Forced Heirship and Succession Rules in Mauritius

Succession rules

In most jurisdictions, one of the following two succession routes is adopted in respect to succession and inheritance law. The first route is where there is freedom of testation whereby residents of that country have the right to donate, in a will, their assets to whoever they wish. This route is adopted by several countries such as South Africa and the UK. The second route mentioned is known as forced succession jurisdiction, derived from the French Code Napoleon, which constitutes a large bulk of the Mauritian civil law. Mauritius is one of the jurisdictions where the forced heirship rules apply albeit on a limited basis in relation to immovable property only. These rules consist of establishing a reserved and unreserved portion of assets. The reserved portion is then allocated to the children of the deceased, and this portion may not be infringed by any testamentary provision. The reserved assets are divided as follows:

  • One half (50%) of the estate if the deceased leaves one child.
  • Two thirds (66%) of the estate if the deceased leaves two children.
  • Three quarters (75%) of the estate if the deceased leaves three or more children.

The unreserved portion of the estate may be allocated, by will, to whoever the testator intends.

It is therefore important that a foreign national take this into account in any estate planning, firstly  by drafting a Mauritian will in order to avoid complex cross-border formalities and secondly by potentially using a trust to avoid the forced heirship provisions.

At death, in case that the testator did not have a will in place, the legal order of inheritance, in descending order of priority, is as follows:

  • The descending line and the surviving spouse
  • The favoured ascending line (father and mother) and favoured collateral line (siblings and children of predeceased siblings)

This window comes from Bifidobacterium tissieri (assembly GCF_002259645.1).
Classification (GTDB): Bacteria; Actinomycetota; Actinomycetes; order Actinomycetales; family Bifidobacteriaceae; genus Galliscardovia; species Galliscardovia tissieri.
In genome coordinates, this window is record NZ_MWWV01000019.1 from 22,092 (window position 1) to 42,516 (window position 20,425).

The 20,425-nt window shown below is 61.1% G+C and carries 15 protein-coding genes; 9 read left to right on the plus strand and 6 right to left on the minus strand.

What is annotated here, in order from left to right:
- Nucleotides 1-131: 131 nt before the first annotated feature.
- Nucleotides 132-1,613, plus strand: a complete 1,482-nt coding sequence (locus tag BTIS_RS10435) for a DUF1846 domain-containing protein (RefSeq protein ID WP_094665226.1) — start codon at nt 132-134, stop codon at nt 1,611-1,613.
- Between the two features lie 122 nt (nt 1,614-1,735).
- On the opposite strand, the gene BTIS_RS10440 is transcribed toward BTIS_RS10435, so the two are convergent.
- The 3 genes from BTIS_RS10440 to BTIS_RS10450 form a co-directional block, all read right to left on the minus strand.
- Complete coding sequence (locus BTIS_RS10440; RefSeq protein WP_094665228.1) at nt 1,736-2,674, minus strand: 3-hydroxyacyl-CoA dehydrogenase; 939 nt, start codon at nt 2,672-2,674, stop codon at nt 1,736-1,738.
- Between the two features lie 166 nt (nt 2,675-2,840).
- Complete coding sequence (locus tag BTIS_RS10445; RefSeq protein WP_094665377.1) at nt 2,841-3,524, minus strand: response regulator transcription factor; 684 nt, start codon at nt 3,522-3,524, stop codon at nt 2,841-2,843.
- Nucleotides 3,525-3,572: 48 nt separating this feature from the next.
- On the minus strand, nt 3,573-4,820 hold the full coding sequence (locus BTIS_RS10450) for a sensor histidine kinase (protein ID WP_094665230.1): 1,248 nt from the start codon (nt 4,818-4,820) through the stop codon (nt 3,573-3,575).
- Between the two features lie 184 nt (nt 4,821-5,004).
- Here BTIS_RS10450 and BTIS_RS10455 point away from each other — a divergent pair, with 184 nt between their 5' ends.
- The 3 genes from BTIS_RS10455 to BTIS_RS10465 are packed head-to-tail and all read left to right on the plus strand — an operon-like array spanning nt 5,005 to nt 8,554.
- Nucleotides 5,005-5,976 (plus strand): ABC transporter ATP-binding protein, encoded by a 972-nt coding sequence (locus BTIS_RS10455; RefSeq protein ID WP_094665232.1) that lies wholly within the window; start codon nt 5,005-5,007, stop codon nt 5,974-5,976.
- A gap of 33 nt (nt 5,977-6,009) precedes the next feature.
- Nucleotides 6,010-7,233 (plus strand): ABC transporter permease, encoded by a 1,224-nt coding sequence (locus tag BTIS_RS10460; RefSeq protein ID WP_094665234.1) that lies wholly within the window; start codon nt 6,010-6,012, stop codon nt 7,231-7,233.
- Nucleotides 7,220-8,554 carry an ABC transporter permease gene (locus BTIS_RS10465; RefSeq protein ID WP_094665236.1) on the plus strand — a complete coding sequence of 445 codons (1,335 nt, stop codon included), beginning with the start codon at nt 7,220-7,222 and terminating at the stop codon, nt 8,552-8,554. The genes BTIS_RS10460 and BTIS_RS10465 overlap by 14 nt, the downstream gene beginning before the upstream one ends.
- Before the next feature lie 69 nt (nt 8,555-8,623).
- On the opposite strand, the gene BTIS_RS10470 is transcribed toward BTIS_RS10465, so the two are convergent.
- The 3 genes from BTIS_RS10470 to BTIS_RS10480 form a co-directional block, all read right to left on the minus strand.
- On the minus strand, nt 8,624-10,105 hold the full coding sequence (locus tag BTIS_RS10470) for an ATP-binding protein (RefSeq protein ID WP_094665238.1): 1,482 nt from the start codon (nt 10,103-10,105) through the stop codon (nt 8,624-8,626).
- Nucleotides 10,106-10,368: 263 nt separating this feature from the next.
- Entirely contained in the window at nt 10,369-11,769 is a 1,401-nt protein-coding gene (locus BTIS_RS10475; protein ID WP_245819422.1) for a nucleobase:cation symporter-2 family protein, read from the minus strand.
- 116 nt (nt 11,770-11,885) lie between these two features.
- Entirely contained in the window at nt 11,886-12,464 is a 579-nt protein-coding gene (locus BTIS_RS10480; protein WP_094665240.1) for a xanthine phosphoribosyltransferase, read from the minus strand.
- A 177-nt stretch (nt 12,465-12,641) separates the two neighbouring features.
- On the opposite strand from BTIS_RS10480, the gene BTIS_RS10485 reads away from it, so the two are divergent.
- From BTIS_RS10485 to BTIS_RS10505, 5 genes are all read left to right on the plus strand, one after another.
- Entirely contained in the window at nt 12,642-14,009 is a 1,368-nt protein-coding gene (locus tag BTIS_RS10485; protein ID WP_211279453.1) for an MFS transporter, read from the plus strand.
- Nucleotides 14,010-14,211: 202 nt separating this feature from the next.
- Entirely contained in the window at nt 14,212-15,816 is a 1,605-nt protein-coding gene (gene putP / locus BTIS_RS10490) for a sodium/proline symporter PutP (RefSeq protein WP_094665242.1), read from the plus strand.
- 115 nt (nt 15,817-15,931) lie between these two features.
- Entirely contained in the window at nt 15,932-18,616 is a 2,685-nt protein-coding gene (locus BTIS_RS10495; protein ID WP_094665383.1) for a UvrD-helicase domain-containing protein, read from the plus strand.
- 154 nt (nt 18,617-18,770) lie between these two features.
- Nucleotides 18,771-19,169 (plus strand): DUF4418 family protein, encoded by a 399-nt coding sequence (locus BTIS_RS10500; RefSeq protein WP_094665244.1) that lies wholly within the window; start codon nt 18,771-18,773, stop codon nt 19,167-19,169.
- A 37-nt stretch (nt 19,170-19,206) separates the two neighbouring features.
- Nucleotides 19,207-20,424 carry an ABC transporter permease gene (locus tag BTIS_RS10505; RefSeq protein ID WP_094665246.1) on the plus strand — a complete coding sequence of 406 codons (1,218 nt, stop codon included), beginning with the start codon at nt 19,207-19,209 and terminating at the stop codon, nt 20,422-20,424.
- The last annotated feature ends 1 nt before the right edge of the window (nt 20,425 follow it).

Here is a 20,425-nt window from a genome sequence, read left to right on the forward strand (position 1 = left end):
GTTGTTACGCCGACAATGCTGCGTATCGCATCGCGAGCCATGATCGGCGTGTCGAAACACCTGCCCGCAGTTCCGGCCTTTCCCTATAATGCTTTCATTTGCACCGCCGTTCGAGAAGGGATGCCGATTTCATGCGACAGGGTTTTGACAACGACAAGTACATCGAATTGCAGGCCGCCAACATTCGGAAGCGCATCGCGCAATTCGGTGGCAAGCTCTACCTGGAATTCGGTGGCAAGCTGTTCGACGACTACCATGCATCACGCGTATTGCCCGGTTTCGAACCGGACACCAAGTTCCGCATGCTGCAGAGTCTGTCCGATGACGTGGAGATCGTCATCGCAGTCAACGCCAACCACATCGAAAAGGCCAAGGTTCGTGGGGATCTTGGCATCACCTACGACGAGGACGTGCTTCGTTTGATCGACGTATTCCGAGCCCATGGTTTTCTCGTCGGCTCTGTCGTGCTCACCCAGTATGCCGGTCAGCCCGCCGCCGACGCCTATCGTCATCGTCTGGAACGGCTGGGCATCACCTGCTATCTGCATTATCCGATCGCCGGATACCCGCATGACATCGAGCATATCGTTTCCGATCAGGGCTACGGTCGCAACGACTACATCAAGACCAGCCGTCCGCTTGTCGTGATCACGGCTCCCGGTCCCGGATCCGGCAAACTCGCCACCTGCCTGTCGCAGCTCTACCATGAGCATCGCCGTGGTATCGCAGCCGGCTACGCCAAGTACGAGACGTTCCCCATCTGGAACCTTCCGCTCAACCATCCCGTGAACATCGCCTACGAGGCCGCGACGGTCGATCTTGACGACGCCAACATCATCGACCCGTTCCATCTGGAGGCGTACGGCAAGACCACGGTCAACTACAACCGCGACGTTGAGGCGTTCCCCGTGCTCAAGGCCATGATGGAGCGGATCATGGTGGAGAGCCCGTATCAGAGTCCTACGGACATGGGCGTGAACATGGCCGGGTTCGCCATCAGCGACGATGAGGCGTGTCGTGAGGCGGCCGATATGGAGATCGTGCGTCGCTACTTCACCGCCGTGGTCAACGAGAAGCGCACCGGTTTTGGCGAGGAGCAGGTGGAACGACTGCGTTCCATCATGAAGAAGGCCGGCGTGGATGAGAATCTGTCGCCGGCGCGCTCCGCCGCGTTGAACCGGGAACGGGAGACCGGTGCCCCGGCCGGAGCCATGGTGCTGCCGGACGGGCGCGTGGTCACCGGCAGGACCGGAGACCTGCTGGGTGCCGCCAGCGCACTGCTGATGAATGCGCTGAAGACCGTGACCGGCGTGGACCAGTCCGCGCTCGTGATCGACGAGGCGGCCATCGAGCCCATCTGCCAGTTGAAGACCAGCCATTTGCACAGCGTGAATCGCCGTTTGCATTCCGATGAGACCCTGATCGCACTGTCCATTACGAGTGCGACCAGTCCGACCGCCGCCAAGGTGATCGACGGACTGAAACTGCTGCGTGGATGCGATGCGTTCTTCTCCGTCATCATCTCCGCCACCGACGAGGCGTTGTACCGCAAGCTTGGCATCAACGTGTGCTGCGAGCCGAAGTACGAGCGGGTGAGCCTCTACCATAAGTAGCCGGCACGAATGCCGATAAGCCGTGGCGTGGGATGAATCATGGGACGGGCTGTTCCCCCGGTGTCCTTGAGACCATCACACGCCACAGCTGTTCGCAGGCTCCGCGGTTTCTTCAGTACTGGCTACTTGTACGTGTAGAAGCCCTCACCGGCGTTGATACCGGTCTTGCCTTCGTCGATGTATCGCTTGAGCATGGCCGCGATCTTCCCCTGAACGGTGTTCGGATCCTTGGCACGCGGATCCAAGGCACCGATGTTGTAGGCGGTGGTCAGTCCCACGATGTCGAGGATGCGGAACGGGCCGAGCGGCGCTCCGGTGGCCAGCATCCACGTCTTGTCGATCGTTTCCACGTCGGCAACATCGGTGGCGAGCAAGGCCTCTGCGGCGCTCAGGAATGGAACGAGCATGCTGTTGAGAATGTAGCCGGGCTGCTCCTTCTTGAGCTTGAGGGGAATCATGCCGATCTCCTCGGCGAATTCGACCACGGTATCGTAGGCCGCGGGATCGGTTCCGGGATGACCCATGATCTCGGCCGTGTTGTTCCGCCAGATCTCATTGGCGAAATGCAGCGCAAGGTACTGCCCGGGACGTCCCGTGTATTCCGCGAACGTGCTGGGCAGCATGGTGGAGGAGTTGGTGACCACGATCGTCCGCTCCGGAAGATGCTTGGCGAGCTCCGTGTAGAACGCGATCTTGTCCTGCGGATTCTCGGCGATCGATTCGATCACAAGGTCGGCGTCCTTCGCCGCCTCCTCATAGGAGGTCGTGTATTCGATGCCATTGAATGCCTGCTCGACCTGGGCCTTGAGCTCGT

• The ordinary ascending line (grandparents, great-grandparents)

As mentioned above, the surviving spouse is included in the first class of legal heirs, nevertheless, she is not considered as a protected heir, which means that her share of inheritance can be at any time transferred to another beneficiary. Importantly, however, the surviving spouse is entitled to the right of usufruct over the matrimonial home and furniture contained in it until her death.

In the absence of any protected heirs, the deceased’s estate will vest in the Mauritian State.

Assets held under a trust in Mauritius

As far as assets held under a Mauritius trust are concerned, they can be disposed of/ distributed by the settlor to whoever he wishes.  Accordingly, the forced heirship rules in force in Mauritius will not apply to those assets. However, it may well be prudent to ensure that the assets held under the trust are not located in a country which has the forced heirship rules are in place.

Laws governing inheritance of movable and immovable properties

As far as property laws in Mauritius are concerned, our jurisdiction is split into two principles:

  • Lex rei sitae – the law where the property is located – applies to immovable property; and
  • Lex domicilii – the law of the domicile of the deceased – applies to movable property.

Therefore, all immovable property located in Mauritius are governed by Mauritian law, however, the inheritance of movable assets is governed by the laws of the last jurisdiction of domicile of the deceased or his country of permanent residence, and these rules apply to both Mauritian and non-Mauritian nationals.

As far as shares in a Mauritian entity are concerned, for instance, those would be deemed to be considered as movable assets and therefore not ruled by Mauritian law.

Rules governing real estate in Mauritius for non-Mauritians

The Non-Citizens (Property Restrictions) Act which is in force in Mauritius governs the disposal of any immoveable property located in Mauritius. This act requires non-citizens to seek and obtain the approval, through the Economic Development Board, of the Prime Minister’s Office before the purchase of immoveable property in Mauritius. Exceptions to this piece of legislation is the purchase of property under the Integrated Resort Scheme and under the Real Estate Development Scheme.